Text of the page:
What If We Fought Wars – To Win?

When I was a young boy, I learned that today’s enemy was often tomorrow’s friend. The change of allegiances between boys on the schoolyard often came about for simple reasons. A new mutual friend, a teacher intervention, or even by discovering that they shared the same affinity for a sports team.

As I became more aware about the bigger world, the one that extended beyond the school yard, I discovered the same change in allegiances had often occurred after wars between countries were fought. In WWII our bitter enemies, Germany and Japan, later became two of our staunchest allies. This seemed puzzling. After seeing films about the blitz, the air war over London, and of course what we unleashed on Hiroshima and Nagasaki, I wondered how these countries could so quickly become allies.

Over the years we have fought intense wars against England, France, Spain, and even Mexico. Conversely, we have fought on the same side as Russia, in an effort to defeat the Germans. Then, even before that conflict was decided, we secretly started to plot against them and they against us. The race between the US and Russia for German intelligence at the end of WWII was an all-out brawl that quickly led us into the cold war.

What about the flip side of that situation. Many of our current allies plot against us every day. Sometimes so overtly it’s scary. A classic example is Pakistan. They claim to honor our relationship and have no problem accepting billions our aid money, but then they were caught red-handed hiding the most wanted terrorist on earth in their bosom. Saudi Arabia makes great noises claiming to be America’s greatest partner in the Middle East, yet they continuously provide money and arms to many terrorist groups that oppose us.

So if our friends often end up as enemies, and our enemies often wind up being friends, what if anything can we deduce from this? Should the very possibility that our current enemies may someday become our ally be considered into the equation when deciding to go to war? If we do decide to stretch our Military might against another country, when should that fight be considered over?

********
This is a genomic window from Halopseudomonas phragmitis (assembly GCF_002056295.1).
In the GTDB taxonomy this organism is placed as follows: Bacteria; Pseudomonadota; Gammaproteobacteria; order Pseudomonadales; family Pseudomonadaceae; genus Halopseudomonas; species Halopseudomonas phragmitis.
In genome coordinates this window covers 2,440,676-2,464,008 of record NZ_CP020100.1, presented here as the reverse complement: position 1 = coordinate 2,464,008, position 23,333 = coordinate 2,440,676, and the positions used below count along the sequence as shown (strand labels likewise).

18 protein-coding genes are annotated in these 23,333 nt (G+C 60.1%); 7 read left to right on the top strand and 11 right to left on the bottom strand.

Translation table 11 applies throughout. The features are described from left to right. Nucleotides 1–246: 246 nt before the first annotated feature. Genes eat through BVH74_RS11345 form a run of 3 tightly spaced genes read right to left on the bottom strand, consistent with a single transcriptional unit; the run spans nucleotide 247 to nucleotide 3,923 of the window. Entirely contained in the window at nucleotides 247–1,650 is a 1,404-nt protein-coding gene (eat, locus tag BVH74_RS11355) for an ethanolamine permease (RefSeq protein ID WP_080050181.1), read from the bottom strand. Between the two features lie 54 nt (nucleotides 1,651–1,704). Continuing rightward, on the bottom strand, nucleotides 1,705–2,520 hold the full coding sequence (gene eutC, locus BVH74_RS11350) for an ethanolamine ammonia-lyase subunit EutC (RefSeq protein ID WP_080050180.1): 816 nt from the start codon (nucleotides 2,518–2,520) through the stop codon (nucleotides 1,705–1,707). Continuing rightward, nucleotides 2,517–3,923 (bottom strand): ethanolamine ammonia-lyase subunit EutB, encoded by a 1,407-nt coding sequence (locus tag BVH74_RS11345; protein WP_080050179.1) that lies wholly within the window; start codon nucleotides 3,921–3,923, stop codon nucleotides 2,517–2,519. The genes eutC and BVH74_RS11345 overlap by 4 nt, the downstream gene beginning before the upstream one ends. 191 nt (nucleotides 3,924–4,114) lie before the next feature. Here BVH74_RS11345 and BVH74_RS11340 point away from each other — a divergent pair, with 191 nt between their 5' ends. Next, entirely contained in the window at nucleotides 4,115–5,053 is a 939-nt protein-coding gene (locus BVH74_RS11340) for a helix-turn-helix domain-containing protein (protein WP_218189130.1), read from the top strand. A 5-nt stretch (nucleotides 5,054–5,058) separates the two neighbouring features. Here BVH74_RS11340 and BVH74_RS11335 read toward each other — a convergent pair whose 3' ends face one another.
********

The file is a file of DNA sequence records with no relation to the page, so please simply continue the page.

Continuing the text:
Back in the schoolyard, fights were usually halted when one of the two combatants was too sore, or scared to continue. Often, that happened before the first punch was thrown. What was typically behind this change in heart by the young combatant to continue to fight? Often it was because the boy was convinced that the other boy was not going to stop swinging until the fight was well and truly won, and not after only the first bruise appeared. But that willingness to quit the fight by the first boy only comes about when the other boy has a history of not stopping every time the loser called UNCLE. The fight often never starts when one of the boys is known by all to fight to win.

So on the world stage, what would happen if the boy with the biggest punch(US) had a history of not stopping throwing punches until the antagonist was well and truly defeated, and the regime that took up the fight in the first place was annihilated (literally or figuratively) every time? Would our politicians be slower to start the fight if the fight was not minimalized? Would our enemies back down sooner and would future wars be prevented if the US was known to Fight Wars to Win?

What do you think?

Leave a Reply

Your email address will not be published. Required fields are marked *

You may use these HTML tags and attributes: <a href="" title=""> <abbr title=""> <acronym title=""> <b> <blockquote cite=""> <cite> <code> <del datetime=""> <em> <i> <q cite=""> <s> <strike> <strong>